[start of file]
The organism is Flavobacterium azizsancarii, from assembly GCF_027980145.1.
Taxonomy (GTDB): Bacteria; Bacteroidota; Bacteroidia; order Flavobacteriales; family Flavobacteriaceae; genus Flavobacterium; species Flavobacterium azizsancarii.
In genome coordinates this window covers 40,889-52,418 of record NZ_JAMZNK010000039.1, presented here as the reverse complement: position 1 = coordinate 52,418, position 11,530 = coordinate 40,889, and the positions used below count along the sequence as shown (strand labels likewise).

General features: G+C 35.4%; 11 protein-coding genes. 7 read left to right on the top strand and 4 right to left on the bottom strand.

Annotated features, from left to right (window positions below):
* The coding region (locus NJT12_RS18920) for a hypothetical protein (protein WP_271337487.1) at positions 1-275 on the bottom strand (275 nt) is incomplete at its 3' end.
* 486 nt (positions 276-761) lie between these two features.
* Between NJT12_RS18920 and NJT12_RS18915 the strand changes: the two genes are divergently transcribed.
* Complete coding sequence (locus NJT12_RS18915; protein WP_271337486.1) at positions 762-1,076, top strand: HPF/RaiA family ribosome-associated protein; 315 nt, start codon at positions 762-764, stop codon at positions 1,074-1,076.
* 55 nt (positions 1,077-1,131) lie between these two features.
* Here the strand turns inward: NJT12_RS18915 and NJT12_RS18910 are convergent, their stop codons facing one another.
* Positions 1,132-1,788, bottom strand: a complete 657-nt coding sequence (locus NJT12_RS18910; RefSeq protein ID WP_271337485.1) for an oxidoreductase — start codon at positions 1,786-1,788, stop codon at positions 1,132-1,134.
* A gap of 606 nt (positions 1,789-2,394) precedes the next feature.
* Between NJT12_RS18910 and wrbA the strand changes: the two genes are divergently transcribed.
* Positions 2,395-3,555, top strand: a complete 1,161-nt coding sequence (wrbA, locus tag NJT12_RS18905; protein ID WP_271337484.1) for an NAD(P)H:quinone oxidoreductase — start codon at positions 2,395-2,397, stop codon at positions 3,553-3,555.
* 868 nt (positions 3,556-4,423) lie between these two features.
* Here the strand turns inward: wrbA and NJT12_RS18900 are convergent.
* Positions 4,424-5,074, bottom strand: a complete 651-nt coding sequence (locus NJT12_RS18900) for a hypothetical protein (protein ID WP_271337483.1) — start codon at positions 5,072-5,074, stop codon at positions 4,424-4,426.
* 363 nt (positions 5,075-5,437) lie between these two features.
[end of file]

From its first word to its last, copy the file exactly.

The organism is Flavobacterium azizsancarii, from assembly GCF_027980145.1.
Taxonomy (GTDB): Bacteria; Bacteroidota; Bacteroidia; order Flavobacteriales; family Flavobacteriaceae; genus Flavobacterium; species Flavobacterium azizsancarii.
In genome coordinates this window covers 40,889-52,418 of record NZ_JAMZNK010000039.1, presented here as the reverse complement: position 1 = coordinate 52,418, position 11,530 = coordinate 40,889, and the positions used below count along the sequence as shown (strand labels likewise).

General features: G+C 35.4%; 11 protein-coding genes. 7 read left to right on the top strand and 4 right to left on the bottom strand.

Annotated features, from left to right (window positions below):
* The coding region (locus NJT12_RS18920) for a hypothetical protein (protein WP_271337487.1) at positions 1-275 on the bottom strand (275 nt) is incomplete at its 3' end.
* 486 nt (positions 276-761) lie between these two features.
* Between NJT12_RS18920 and NJT12_RS18915 the strand changes: the two genes are divergently transcribed.
* Complete coding sequence (locus NJT12_RS18915; protein WP_271337486.1) at positions 762-1,076, top strand: HPF/RaiA family ribosome-associated protein; 315 nt, start codon at positions 762-764, stop codon at positions 1,074-1,076.
* 55 nt (positions 1,077-1,131) lie between these two features.
* Here the strand turns inward: NJT12_RS18915 and NJT12_RS18910 are convergent, their stop codons facing one another.
* Positions 1,132-1,788, bottom strand: a complete 657-nt coding sequence (locus NJT12_RS18910; RefSeq protein ID WP_271337485.1) for an oxidoreductase — start codon at positions 1,786-1,788, stop codon at positions 1,132-1,134.
* A gap of 606 nt (positions 1,789-2,394) precedes the next feature.
* Between NJT12_RS18910 and wrbA the strand changes: the two genes are divergently transcribed.
* Positions 2,395-3,555, top strand: a complete 1,161-nt coding sequence (wrbA, locus tag NJT12_RS18905; protein ID WP_271337484.1) for an NAD(P)H:quinone oxidoreductase — start codon at positions 2,395-2,397, stop codon at positions 3,553-3,555.
* 868 nt (positions 3,556-4,423) lie between these two features.
* Here the strand turns inward: wrbA and NJT12_RS18900 are convergent.
* Positions 4,424-5,074, bottom strand: a complete 651-nt coding sequence (locus NJT12_RS18900) for a hypothetical protein (protein ID WP_271337483.1) — start codon at positions 5,072-5,074, stop codon at positions 4,424-4,426.
* 363 nt (positions 5,075-5,437) lie between these two features.